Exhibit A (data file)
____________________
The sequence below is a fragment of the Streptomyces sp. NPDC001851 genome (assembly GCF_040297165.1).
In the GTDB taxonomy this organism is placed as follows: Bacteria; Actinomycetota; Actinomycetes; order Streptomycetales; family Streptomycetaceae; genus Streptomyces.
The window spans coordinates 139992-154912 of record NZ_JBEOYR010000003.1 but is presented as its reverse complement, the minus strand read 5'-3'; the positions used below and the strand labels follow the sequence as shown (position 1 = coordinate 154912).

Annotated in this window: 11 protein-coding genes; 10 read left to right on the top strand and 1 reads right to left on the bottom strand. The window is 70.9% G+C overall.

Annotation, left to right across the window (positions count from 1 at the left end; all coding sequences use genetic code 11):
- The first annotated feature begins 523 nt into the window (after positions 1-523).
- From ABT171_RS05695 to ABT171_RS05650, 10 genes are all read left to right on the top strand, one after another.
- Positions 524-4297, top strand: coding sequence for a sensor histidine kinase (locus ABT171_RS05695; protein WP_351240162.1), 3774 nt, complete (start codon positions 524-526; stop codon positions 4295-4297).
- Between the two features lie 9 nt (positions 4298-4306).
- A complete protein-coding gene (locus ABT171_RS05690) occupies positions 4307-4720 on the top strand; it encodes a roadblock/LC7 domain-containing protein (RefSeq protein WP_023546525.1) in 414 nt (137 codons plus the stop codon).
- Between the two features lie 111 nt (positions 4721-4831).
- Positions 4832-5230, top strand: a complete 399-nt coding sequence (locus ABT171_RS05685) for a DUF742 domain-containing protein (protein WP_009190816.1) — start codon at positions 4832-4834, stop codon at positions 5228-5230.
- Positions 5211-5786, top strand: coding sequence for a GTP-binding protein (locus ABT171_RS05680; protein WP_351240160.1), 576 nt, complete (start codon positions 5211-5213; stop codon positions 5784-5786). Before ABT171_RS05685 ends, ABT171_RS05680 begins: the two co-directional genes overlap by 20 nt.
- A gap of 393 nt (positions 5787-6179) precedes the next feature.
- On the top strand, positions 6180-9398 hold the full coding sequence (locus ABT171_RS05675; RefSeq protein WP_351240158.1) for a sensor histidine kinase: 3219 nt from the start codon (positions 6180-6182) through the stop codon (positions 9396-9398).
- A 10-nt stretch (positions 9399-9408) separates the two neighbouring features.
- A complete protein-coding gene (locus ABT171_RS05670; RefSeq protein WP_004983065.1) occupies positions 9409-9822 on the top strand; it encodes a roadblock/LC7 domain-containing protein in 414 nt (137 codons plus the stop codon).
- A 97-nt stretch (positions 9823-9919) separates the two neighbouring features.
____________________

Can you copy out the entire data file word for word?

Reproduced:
The sequence below is a fragment of the Streptomyces sp. NPDC001851 genome (assembly GCF_040297165.1).
In the GTDB taxonomy this organism is placed as follows: Bacteria; Actinomycetota; Actinomycetes; order Streptomycetales; family Streptomycetaceae; genus Streptomyces.
The window spans coordinates 139992-154912 of record NZ_JBEOYR010000003.1 but is presented as its reverse complement, the minus strand read 5'-3'; the positions used below and the strand labels follow the sequence as shown (position 1 = coordinate 154912).

Annotated in this window: 11 protein-coding genes; 10 read left to right on the top strand and 1 reads right to left on the bottom strand. The window is 70.9% G+C overall.

Annotation, left to right across the window (positions count from 1 at the left end; all coding sequences use genetic code 11):
- The first annotated feature begins 523 nt into the window (after positions 1-523).
- From ABT171_RS05695 to ABT171_RS05650, 10 genes are all read left to right on the top strand, one after another.
- Positions 524-4297, top strand: coding sequence for a sensor histidine kinase (locus ABT171_RS05695; protein WP_351240162.1), 3774 nt, complete (start codon positions 524-526; stop codon positions 4295-4297).
- Between the two features lie 9 nt (positions 4298-4306).
- A complete protein-coding gene (locus ABT171_RS05690) occupies positions 4307-4720 on the top strand; it encodes a roadblock/LC7 domain-containing protein (RefSeq protein WP_023546525.1) in 414 nt (137 codons plus the stop codon).
- Between the two features lie 111 nt (positions 4721-4831).
- Positions 4832-5230, top strand: a complete 399-nt coding sequence (locus ABT171_RS05685) for a DUF742 domain-containing protein (protein WP_009190816.1) — start codon at positions 4832-4834, stop codon at positions 5228-5230.
- Positions 5211-5786, top strand: coding sequence for a GTP-binding protein (locus ABT171_RS05680; protein WP_351240160.1), 576 nt, complete (start codon positions 5211-5213; stop codon positions 5784-5786). Before ABT171_RS05685 ends, ABT171_RS05680 begins: the two co-directional genes overlap by 20 nt.
- A gap of 393 nt (positions 5787-6179) precedes the next feature.
- On the top strand, positions 6180-9398 hold the full coding sequence (locus ABT171_RS05675; RefSeq protein WP_351240158.1) for a sensor histidine kinase: 3219 nt from the start codon (positions 6180-6182) through the stop codon (positions 9396-9398).
- A 10-nt stretch (positions 9399-9408) separates the two neighbouring features.
- A complete protein-coding gene (locus ABT171_RS05670; RefSeq protein WP_004983065.1) occupies positions 9409-9822 on the top strand; it encodes a roadblock/LC7 domain-containing protein in 414 nt (137 codons plus the stop codon).
- A 97-nt stretch (positions 9823-9919) separates the two neighbouring features.